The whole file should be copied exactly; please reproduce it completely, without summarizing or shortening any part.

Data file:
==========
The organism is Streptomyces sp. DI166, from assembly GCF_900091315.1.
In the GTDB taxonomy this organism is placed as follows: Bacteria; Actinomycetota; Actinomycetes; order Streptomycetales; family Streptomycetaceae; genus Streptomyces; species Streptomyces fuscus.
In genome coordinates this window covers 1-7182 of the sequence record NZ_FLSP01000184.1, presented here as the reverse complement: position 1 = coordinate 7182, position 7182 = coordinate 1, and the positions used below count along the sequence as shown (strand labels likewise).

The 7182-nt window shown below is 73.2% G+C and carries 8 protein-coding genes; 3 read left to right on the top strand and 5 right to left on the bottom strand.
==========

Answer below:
The organism is Streptomyces sp. DI166, from assembly GCF_900091315.1.
In the GTDB taxonomy this organism is placed as follows: Bacteria; Actinomycetota; Actinomycetes; order Streptomycetales; family Streptomycetaceae; genus Streptomyces; species Streptomyces fuscus.
In genome coordinates this window covers 1-7182 of the sequence record NZ_FLSP01000184.1, presented here as the reverse complement: position 1 = coordinate 7182, position 7182 = coordinate 1, and the positions used below count along the sequence as shown (strand labels likewise).

The 7182-nt window shown below is 73.2% G+C and carries 8 protein-coding genes; 3 read left to right on the top strand and 5 right to left on the bottom strand.